A woman emerges from a pile of pipes

Diavolo Veterans Project. Photo by George Simian.

Yes, it’s a big deal

Germany’s master storyteller John Neumeier and his celebrated Hamburg Ballet arrive for three weeks of performances, some with the LA Opera and some on their own. Presented as part of the Music Center’s dance series with a live orchestra, Bernstein Dances offers familiar and less familiar music from composer Leonard Bernstein’s hits like Westside Story and Candide while considering how the music reflects the composer’s life and charisma. With the LA Opera, more than 40 Hamburg Ballet dancers tackle J.S. Bach’s St. Matthew Passion with music director James Conlon conducting the singers and orchestra. Both at Music Center Dorothy Chandler Pavilion, 135 N. Grand Ave., downtown; Bernstein Dances- Sat., March 19, 7:30pm, $39-$138. Music Center. St. Matthew Passion – Thurs, March 17, 7:30pm, Sun., March 20 & 27, 2pm, Sat., March 26, 7:30pm, $23-$292. LA Opera.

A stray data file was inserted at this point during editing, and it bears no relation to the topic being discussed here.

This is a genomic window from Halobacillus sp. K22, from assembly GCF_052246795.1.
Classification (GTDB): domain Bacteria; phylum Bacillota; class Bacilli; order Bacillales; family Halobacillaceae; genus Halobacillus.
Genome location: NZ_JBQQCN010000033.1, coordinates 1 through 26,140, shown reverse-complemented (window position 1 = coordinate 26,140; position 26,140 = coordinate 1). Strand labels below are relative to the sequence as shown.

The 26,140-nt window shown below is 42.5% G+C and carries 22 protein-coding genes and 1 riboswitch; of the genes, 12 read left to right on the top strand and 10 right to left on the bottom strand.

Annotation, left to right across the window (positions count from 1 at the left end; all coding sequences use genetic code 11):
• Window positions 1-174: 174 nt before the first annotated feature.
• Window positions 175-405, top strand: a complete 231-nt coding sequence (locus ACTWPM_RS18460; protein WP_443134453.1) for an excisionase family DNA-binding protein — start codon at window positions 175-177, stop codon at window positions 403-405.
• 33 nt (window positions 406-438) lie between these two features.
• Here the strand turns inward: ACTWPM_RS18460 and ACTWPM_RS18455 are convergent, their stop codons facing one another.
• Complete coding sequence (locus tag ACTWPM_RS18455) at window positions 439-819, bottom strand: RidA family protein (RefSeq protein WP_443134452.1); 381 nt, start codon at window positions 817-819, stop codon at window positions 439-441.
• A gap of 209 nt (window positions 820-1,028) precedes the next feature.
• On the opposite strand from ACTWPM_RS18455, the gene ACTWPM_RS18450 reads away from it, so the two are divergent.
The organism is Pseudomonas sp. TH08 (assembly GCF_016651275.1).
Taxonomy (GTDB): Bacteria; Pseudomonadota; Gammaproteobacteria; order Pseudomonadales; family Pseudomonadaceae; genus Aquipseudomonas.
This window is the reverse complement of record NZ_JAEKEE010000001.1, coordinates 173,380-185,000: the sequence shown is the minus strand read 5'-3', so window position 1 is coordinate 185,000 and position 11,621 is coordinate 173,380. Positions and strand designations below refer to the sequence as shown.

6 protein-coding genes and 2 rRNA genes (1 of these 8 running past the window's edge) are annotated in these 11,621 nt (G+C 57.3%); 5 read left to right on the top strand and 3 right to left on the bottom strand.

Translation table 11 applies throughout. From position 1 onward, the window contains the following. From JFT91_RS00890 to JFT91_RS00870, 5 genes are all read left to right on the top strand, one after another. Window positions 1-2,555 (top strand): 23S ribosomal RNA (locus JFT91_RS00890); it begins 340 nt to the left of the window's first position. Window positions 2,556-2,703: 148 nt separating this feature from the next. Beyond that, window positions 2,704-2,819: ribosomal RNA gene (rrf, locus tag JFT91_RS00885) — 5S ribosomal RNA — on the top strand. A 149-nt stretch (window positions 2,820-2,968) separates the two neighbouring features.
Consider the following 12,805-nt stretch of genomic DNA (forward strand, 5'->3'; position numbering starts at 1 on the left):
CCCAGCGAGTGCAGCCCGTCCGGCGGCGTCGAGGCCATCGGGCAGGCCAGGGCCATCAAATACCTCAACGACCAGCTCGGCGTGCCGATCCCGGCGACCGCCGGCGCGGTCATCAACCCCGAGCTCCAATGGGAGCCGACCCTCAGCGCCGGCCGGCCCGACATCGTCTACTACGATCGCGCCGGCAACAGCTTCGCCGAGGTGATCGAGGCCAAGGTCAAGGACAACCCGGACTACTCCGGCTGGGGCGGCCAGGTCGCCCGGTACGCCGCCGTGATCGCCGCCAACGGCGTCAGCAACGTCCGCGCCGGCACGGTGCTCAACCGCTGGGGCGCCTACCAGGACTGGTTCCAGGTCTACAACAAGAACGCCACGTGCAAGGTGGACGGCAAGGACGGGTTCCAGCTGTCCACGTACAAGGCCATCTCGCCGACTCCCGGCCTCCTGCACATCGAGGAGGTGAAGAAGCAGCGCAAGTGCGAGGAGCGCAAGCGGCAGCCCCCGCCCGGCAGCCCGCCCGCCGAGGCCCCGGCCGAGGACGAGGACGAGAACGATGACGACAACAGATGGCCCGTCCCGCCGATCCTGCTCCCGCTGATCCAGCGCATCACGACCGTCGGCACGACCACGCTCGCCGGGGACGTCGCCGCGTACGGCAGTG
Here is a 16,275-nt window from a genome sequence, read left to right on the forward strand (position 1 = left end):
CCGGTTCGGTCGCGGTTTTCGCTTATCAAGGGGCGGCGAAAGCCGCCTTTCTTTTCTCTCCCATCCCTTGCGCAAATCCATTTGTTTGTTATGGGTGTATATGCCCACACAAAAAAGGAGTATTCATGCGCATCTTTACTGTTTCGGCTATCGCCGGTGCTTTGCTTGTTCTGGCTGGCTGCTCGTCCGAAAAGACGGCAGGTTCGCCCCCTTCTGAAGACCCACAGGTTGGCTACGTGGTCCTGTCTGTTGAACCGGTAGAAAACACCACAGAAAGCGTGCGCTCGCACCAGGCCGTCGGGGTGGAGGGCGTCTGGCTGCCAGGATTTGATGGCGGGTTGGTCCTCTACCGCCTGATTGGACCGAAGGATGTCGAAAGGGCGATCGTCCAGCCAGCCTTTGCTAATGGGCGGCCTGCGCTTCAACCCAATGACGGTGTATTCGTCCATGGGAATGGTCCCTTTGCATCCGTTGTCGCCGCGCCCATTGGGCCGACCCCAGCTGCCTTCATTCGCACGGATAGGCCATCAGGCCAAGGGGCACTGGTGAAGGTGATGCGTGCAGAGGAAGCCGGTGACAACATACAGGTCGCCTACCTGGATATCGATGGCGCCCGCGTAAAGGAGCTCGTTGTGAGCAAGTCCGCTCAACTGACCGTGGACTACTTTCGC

A large group of dancers in white

Hamburg Ballet’s “St. Matthew Passion.” Photo by Kiran West

Can’t get enough Leonard Bernstein or Tony Bennett

The mixed bill program ABT Forward from American Ballet Theatre has something for everyone. Fans of crooner Tony Bennett can look forward to choreographer Jessica Lang’s Zig Zag set to Bennett recordings including a duet with Lady Gaga. For classical buffs, choreographer Alexei Ratmansky draws on Leonard Bernstein for Bernstein in a Bubble with the composer’s Divertimento performed live by the Pacific Symphony. For jazz enthusiasts, a commissioned score from jazz pianist Jason Moran backs Single Eye a new work from choreographer Alonzo King of San Francisco’s Lines Ballet. At Segerstrom Center for the Arts, 600 Town Center Dr., Costa Mesa; Wed.-Fri., March 16-18, 7:30pm, Sat., March 19, 2 & 7:30pm, $39-$129. SCFTA.

A woman in a polka dot dress leaps

American Ballet Theatre’s “ZigZag.” Photo by Rosalie O’Connor